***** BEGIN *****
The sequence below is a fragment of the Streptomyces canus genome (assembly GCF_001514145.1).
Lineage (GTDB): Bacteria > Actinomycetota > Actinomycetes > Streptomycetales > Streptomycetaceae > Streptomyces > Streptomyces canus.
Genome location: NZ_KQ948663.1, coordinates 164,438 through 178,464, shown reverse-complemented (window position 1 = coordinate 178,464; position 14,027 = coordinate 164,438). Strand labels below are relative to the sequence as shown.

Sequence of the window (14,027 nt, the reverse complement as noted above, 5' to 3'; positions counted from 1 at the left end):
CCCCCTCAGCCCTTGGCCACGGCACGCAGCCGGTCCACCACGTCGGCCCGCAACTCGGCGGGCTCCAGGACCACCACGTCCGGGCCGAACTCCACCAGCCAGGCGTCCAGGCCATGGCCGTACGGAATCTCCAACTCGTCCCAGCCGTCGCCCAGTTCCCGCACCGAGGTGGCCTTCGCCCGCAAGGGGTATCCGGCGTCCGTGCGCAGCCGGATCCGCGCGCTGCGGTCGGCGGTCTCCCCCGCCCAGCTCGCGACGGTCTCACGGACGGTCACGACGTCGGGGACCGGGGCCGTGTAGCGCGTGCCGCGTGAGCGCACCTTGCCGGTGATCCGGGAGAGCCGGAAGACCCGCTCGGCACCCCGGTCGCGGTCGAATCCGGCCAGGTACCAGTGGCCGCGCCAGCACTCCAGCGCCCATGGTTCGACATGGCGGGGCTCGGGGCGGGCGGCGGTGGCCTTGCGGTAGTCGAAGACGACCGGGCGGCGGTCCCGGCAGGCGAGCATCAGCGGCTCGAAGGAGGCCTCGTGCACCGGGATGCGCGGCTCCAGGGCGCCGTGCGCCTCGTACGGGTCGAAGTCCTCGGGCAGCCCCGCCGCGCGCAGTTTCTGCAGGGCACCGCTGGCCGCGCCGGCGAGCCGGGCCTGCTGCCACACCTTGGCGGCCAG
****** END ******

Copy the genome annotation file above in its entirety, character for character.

The sequence below is a fragment of the Streptomyces canus genome (assembly GCF_001514145.1).
Lineage (GTDB): Bacteria > Actinomycetota > Actinomycetes > Streptomycetales > Streptomycetaceae > Streptomyces > Streptomyces canus.
Genome location: NZ_KQ948663.1, coordinates 164,438 through 178,464, shown reverse-complemented (window position 1 = coordinate 178,464; position 14,027 = coordinate 164,438). Strand labels below are relative to the sequence as shown.

Sequence of the window (14,027 nt, the reverse complement as noted above, 5' to 3'; positions counted from 1 at the left end):
CCCCCTCAGCCCTTGGCCACGGCACGCAGCCGGTCCACCACGTCGGCCCGCAACTCGGCGGGCTCCAGGACCACCACGTCCGGGCCGAACTCCACCAGCCAGGCGTCCAGGCCATGGCCGTACGGAATCTCCAACTCGTCCCAGCCGTCGCCCAGTTCCCGCACCGAGGTGGCCTTCGCCCGCAAGGGGTATCCGGCGTCCGTGCGCAGCCGGATCCGCGCGCTGCGGTCGGCGGTCTCCCCCGCCCAGCTCGCGACGGTCTCACGGACGGTCACGACGTCGGGGACCGGGGCCGTGTAGCGCGTGCCGCGTGAGCGCACCTTGCCGGTGATCCGGGAGAGCCGGAAGACCCGCTCGGCACCCCGGTCGCGGTCGAATCCGGCCAGGTACCAGTGGCCGCGCCAGCACTCCAGCGCCCATGGTTCGACATGGCGGGGCTCGGGGCGGGCGGCGGTGGCCTTGCGGTAGTCGAAGACGACCGGGCGGCGGTCCCGGCAGGCGAGCATCAGCGGCTCGAAGGAGGCCTCGTGCACCGGGATGCGCGGCTCCAGGGCGCCGTGCGCCTCGTACGGGTCGAAGTCCTCGGGCAGCCCCGCCGCGCGCAGTTTCTGCAGGGCACCGCTGGCCGCGCCGGCGAGCCGGGCCTGCTGCCACACCTTGGCGGCCAG